While the Russian military technology is scary indeed, the country is falling apart economically, and perhaps socially, and as such we’re not looking at a country who could perform effectively in a war. The economy, and even the government to some extent, is being run by the Russian mafia, where justice is meted out to the highest bidder. The next obvious question then is, will the weapons be sold to the highest bidder as well? Russia remains a wildcard in the whole equation, as they clearly fall short of being a superpower but have the military technology to be a very strong ally to an emerging superpower.
The European Union has the military might and the economic sway to become a superpower; they just have to speak with one common voice. Thank that’s easy? Guess again! The EU has increasing shown that while enjoying the benefits of alliance, they can rarely agree on anything. On the most crucial issues that face our day to day lives, issues like Iraq, Iran, the Mohammed Cartoons, and Israel, we hear one opinion from whoever is running the EU at that particular moment, and anywhere from 3-6 other opinions from the EU’s members. In this state, it is more convenient to leave the responsibilities of a superpower to a third party country, and share only the rewards or their alliance. As such, certain member nations have a great chance of becoming a superpower than the EU itself.
There many be no better candidate in the world for superpower status than Germany. Time and again, Gernany has show the ability to rapidly deploy an adept military to any situation. They have used the first Iraqi war as an excuse to retool their military, and have abstained from the second Iraqi war, allowing for hording their military might. Their economy is not exactly robust, but their inclusion in the EU allows Germany to hold a great deal of economic influence. Plus, there is still a bitter taste in the mouths of many Germans regarding their treatment after WWI and WWII, leaving many to long for the day when Germany is a world power again. All that holds Germany back from reaching this status is the memory of many Europeans of how they treated power when they have received it in the past.
England has the military power, and England has the economic strength to be a superpower. The British Air Force is as a good as they come, probably only trailing behind the US and maybe Israel, and the country has a long history of being able to muster massive ground forces when need be. Economically, the country retains its roll as a trade partner with a huge percentage of the world, and even those areas that are anti-West maintain trading ties with England. England’s economy was hurt, however, by their inclusion in the EU, and by moving away from the consistently-strong British Pound. Extracting the country from the EU, as a result, will be difficult and costly. Additionally, the massive Muslim population inside of England leaves the country wary of establishing themselves as a superpower against Iran.
To me, it appears that we are destined to have three superpowers: China, Iran, and The United States. As many people mentioned during my other posts on world superpowers, this may or may not be our favorite world status, but it appears to be the status we are going to face in the near future.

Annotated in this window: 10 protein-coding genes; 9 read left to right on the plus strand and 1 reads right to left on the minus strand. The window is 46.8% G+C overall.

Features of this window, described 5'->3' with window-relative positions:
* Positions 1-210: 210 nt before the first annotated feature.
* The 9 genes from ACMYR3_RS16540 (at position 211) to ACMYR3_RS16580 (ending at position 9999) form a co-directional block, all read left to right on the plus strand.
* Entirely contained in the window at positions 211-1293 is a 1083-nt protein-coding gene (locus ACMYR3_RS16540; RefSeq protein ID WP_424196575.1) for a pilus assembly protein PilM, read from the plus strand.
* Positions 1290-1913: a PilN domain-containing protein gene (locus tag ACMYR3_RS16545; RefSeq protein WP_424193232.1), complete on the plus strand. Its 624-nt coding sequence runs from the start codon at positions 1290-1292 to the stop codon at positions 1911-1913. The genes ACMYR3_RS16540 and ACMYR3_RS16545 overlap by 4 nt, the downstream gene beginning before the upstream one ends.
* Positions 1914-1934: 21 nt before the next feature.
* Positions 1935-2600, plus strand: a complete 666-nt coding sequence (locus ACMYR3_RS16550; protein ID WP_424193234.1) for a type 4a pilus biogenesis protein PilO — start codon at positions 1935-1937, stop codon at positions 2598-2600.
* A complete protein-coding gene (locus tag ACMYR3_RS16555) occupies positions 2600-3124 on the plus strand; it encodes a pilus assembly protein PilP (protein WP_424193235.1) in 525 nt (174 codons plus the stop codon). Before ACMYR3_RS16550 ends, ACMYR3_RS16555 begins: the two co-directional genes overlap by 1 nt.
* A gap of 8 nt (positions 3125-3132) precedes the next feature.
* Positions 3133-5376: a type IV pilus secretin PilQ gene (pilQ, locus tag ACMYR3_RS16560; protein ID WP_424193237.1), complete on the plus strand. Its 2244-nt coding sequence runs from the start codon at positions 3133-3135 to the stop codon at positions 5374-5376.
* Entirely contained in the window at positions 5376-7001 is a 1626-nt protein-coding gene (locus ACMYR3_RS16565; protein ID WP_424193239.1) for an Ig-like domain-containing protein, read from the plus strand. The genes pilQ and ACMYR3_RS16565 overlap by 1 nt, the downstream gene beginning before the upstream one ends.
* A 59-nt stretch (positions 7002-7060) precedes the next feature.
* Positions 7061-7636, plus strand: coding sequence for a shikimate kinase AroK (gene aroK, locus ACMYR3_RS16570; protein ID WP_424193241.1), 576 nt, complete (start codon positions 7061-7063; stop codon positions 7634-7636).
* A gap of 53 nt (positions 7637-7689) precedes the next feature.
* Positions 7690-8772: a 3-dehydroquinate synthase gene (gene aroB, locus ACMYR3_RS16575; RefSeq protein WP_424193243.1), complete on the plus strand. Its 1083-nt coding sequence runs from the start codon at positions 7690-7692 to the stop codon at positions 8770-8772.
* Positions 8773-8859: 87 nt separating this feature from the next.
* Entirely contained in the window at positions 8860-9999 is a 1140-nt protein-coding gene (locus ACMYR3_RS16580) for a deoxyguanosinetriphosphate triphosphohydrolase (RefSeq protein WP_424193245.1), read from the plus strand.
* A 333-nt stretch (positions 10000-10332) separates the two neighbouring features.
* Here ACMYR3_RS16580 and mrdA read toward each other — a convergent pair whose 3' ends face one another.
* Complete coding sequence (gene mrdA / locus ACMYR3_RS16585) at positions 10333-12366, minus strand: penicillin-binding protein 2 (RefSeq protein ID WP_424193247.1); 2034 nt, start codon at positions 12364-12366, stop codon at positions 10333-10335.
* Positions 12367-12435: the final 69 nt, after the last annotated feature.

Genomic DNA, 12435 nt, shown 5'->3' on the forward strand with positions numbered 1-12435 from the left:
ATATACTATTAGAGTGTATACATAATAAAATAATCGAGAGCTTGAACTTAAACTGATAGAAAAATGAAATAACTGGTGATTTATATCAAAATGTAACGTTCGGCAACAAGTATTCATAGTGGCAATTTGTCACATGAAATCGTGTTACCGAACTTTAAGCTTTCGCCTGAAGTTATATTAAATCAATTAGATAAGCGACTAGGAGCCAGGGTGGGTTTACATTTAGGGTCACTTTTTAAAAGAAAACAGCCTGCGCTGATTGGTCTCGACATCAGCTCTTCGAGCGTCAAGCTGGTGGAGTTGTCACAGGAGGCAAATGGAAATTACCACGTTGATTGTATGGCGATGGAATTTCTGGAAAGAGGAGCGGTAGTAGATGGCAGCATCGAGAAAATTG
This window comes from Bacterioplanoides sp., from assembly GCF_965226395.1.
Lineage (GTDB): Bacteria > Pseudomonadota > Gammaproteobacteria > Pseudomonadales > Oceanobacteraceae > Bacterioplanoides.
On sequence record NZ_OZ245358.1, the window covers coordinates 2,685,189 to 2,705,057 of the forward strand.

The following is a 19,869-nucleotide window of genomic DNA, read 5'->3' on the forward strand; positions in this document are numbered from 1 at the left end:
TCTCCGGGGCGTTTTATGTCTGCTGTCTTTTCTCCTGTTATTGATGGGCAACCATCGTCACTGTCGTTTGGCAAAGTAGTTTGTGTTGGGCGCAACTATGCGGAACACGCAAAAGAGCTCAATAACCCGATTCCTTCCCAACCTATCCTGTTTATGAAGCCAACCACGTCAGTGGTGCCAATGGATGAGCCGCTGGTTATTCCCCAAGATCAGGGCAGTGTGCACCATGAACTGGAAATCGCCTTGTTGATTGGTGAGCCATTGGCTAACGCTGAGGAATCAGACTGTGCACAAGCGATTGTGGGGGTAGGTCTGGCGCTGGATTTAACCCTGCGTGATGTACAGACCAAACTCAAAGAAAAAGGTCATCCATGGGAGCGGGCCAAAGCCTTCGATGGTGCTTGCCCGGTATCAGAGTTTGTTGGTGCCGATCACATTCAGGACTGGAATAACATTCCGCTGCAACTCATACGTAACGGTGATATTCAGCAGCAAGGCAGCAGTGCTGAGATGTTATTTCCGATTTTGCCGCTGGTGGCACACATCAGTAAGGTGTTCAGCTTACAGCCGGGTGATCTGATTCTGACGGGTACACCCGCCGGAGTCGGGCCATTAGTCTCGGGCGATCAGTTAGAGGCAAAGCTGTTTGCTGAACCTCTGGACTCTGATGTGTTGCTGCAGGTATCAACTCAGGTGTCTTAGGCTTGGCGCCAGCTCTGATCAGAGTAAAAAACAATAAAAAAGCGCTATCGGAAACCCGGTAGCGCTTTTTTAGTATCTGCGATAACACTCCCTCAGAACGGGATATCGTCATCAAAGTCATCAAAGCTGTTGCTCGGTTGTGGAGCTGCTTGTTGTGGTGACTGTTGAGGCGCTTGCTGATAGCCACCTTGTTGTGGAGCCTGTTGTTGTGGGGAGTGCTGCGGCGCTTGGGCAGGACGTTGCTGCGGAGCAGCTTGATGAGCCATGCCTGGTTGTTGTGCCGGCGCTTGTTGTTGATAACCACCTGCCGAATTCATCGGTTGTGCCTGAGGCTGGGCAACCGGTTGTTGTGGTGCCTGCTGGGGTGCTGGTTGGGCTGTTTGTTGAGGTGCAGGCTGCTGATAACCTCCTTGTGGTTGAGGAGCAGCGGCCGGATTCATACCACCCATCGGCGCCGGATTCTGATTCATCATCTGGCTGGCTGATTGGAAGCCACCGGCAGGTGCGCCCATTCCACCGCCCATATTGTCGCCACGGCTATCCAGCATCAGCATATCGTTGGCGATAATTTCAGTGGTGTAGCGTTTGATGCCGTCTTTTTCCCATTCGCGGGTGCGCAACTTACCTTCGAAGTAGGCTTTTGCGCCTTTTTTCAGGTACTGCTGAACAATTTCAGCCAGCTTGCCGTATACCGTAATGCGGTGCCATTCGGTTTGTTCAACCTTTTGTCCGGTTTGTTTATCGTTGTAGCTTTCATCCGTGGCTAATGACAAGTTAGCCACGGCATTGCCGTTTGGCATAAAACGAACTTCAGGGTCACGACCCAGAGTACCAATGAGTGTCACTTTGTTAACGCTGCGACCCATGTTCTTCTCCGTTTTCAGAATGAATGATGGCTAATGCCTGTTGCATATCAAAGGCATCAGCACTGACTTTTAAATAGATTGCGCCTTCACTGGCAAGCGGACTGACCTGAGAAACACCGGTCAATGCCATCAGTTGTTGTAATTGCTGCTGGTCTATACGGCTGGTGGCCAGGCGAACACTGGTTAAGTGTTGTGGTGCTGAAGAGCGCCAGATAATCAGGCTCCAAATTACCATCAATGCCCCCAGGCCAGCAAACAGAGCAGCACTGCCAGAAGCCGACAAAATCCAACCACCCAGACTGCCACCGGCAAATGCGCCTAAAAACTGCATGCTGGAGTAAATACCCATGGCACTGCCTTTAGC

Not included in this post was Poppy, who felt there should be three superpowers but one should be him. Sorry Poppy, I didn’t know enough about you to write knowledgably, but I suspect you would be a great superpower.
Sheila is from Australia, and she says the poll is directed to American voters. I’m trying to direct it to Western voters, Sheila, but I should be mentioning that more explicitly. I do mention it in the first post about superpowers, but I haven’t mentioned it since. It’s a great point, and thanks for bringing it out.
Finally, I just today I received an excellent post from Omar on the advancement of China in the world order. This is one section of it:
Communism and Capitalism are being used by China wisely to control the world. Everybody was skeptical about the turnover of Hong Kong and Macao to Communist China. Both economic and financial world centers have continued using Capitalism to promote world commerce and trade. China intelligently maintained the status-quo.
Right now the President of China is visiting the United States. Its first visit was meeting Bill Gates at his private mansion in Seattle, Washington. Symbolically, Microsoft is a technological Powerhouse which can help China to upgrading its IT structure.
I don't think any other country has the growth potential of China, nor the political savvy to become a world Superpower.
Well done, Omar, a lot of food for thought in your comments. I also got this picture from his site.
OK, so one more superpower post down, one final superpower post to go. I hope you’ve been enjoying them so far. The raffle will be held tonight, the last superpower post will be posted Friday, and there are 3 or 4 posts scheduled in between with more upgrades being made to my site almost every hour.
technorati tags: Superpower, definition, United States, China, Iran, India, Russia, European Union, EU, German, United Kingdom, Military, Economic
Posted by Scottage at 11:30 PM /